Studying alongside your children

Are you a parent and a student? Do you study at home with children around you? I was - and I needed some strategies! 


Without a flexible approach, I wouldn't have been able to make it through my courses.  A quiet environment, study materials in order, a good routine, and a high level of concentration, all things that facilitate study, didn't seem possible with children bobbing around. However, I used these five strategies to make studying around children possible for me:


  1. Holding a homework club for you and the children - tell the kids the time of the homework club, pop a fun sign on the door (click below on 'homework club sign-2 for a free poster) and turn off the TV. Sit around a table together, spread out the paper and pens and enjoy studying together.

  2. Being a child - embrace the little you! Allow yourself to do things that a child does, especially the things that you did well as a child. Did you doodle a lot? - then include doodles in your notes (you might want to find out about 'sketchnotes'). Did you enjoy using colours? - then make study mindmaps with the kids’ felt tips.

  3. Not losing your rag when you’re interrupted. You may be fully focused on reading your textbook when a little one comes running in with a grazed knee, or you may be writing notes when the kids can’t find their shoes - “What now?? Not again! Can’t you see I’m studying?” -  It’s ok to expect relative peace and quiet, but not allowing any interruptions is unrealistic and kind of unfair on the children. So stop briefly what you are doing, attend to their needs, and get back to study. If you’ve lost your flow and can’t get back to what you were doing, then switching tasks can be effective as a kick starter and a simple stress buster. 

  4. Studying for short chunks of time. Just because you’re an adult, doesn’t mean that you have to study ‘seriously’ for hours on end. Reading or writing for 25 mins, then taking a five min break is seen as an effective technique that’s good for the brain. Naturally you may need to reduce the time to 10 or 15 mins at a time, depending on your children, but studying in chunks does make tasks more manageable. Look up the ‘Pomodoro technique’ - the kids will love the red apple 🍎 timer and they’ll soon pick up this great time-management technique for themselves.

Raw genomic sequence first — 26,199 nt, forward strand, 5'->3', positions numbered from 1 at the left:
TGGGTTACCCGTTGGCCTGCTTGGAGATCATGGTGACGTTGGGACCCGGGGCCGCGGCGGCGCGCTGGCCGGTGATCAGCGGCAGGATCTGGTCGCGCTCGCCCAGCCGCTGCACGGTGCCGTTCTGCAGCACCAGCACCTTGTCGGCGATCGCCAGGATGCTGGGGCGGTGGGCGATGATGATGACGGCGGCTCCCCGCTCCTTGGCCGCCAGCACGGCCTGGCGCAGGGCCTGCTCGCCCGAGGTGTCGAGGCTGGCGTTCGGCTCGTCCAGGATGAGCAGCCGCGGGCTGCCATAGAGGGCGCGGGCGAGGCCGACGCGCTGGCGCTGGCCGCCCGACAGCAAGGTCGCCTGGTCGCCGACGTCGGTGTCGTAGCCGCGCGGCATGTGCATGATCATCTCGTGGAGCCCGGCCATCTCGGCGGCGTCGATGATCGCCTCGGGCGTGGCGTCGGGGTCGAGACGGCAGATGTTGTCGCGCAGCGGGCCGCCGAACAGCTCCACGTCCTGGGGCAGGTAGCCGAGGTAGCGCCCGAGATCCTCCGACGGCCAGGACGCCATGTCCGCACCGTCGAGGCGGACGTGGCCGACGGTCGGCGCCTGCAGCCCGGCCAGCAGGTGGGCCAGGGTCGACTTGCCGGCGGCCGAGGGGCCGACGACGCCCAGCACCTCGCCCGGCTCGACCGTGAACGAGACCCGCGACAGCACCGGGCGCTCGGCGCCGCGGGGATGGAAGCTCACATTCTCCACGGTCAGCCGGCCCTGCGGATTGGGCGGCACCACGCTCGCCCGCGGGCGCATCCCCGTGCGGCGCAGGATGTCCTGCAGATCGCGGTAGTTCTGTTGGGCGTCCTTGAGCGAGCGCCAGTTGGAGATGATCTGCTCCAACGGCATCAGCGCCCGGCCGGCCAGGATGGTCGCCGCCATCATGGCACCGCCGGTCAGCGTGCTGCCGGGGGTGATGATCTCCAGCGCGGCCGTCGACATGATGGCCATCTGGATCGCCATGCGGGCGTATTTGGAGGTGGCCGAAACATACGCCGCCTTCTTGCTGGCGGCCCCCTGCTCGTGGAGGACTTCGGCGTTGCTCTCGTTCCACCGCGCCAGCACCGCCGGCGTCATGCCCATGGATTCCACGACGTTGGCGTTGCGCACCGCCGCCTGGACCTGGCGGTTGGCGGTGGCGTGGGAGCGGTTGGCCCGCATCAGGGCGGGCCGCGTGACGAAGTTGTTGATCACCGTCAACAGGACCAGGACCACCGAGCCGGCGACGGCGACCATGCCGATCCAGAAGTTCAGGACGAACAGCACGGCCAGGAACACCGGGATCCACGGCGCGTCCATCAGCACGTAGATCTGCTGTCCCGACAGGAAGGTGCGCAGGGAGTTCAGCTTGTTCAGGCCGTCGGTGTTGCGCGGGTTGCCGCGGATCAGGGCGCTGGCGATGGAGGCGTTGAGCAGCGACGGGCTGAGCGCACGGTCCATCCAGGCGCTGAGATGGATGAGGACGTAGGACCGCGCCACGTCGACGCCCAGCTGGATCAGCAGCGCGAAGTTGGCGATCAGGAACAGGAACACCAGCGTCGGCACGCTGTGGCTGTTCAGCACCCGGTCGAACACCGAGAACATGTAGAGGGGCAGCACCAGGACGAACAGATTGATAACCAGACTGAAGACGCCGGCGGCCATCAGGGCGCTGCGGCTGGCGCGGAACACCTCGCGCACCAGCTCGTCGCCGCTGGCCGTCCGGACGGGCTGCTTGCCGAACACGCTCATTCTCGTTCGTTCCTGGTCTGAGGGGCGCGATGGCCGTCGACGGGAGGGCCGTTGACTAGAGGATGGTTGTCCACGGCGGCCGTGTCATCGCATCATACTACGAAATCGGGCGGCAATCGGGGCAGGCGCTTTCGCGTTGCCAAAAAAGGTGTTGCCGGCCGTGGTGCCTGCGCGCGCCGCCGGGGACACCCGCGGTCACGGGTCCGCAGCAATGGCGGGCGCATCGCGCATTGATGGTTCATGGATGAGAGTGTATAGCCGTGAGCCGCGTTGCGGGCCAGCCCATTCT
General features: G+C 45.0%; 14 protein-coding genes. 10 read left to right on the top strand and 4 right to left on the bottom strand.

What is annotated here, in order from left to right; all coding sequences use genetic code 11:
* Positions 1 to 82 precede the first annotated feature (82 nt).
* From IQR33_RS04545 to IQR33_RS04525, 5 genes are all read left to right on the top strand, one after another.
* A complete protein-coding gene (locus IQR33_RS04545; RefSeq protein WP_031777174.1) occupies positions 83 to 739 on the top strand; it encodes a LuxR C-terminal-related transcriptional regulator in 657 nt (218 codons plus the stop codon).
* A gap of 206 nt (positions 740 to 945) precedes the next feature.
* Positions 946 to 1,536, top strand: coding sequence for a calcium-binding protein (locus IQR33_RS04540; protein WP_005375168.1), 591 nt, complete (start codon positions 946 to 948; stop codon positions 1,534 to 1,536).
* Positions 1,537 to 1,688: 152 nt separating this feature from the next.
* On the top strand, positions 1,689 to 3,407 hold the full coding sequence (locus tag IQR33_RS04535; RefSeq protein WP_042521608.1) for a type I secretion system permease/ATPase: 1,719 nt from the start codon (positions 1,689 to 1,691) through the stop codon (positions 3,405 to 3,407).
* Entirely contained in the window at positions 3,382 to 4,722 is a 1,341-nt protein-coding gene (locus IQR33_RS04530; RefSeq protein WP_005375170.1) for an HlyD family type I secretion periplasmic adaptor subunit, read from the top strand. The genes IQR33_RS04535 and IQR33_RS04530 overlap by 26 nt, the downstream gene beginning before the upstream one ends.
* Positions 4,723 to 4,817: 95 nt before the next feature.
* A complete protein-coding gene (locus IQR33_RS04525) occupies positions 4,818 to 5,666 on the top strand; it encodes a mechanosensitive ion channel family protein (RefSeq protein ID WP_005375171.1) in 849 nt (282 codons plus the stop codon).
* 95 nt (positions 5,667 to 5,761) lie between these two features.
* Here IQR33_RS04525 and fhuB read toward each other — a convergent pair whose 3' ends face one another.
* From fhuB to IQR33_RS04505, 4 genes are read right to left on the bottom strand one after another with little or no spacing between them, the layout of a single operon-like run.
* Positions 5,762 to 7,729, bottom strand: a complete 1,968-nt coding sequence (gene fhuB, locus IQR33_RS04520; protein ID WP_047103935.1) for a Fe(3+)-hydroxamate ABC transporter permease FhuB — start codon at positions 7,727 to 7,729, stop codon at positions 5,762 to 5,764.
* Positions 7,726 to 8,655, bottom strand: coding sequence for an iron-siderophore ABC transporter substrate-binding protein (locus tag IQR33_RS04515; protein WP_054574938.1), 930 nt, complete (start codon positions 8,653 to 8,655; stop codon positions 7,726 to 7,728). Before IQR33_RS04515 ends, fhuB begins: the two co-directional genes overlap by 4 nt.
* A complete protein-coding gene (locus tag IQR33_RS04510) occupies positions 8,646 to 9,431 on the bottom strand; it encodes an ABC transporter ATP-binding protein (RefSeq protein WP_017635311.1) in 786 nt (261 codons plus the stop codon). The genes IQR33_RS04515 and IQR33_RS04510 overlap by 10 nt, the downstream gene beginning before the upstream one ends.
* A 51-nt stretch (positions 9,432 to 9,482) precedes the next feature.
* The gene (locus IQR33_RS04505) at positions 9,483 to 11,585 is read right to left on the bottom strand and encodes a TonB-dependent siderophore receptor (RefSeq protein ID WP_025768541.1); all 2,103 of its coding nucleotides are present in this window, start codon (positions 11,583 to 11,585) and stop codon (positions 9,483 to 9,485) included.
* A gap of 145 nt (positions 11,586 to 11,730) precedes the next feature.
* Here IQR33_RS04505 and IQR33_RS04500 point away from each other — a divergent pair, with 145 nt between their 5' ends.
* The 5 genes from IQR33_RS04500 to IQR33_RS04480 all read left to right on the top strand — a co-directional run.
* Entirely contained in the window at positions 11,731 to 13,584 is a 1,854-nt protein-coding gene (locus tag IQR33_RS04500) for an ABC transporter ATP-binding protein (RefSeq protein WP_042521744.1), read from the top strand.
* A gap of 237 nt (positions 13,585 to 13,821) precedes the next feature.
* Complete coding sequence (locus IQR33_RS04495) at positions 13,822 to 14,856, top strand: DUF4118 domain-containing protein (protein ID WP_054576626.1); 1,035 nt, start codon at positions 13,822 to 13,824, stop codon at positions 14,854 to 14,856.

5. Varying your study activities according to the situation - you could produce a brainstorm of ideas for your next essay during ‘homework club’, or read four pages of the text book while the kids are playing in the garden; and why not write your essay draft once they’ve gone to bed? Just be flexible - be ready to chop and change. I used to sit with my kids sometimes while they were watching a film, and ‘lazily read’ my text book. I’d read a paragraph, highlight a few key points, and then glance up at the TV. This easy-going approach worked because I wasn’t pressuring myself to focus fully: I was just familiarising myself with the text and gathering ideas. It wasn’t the time for making detailed notes - that I would do early in the morning before the rest of the house was up and about, when my mind could fully focus. So list your activities (free download to follow) and explore when and where you can best accomplish each of them.


Studying with children around is certainly challenging - but it can be done. Using a combination of flexible approaches, like the ones above, you can get things done without too much stress. Give them a try - and let me know your thoughts in the blog. What works for you?


Don't forget to pick up your free homework club sign below.




Homework club sign-2
.docx
Download DOCX • 690KB


24 views
Contact Less Linear

To find out more about any of our services and how they may suit your needs, please use the chat box or the contact form.

You can also find us on our social media sites: LinkedIn, Twitter and Instagram.

 

  • LinkedIn
  • instagram-Logo-PNG-Transparent-Backgroun
  • Twitter Social Icon
  • Facebook
  • gmail

Less Linear Ltd, North London Business Hub, Barnet and Southgate College, Southgate Campus (Block R), High Street, Southgate, N14 6BS

dyslexia-guild-logo.jpg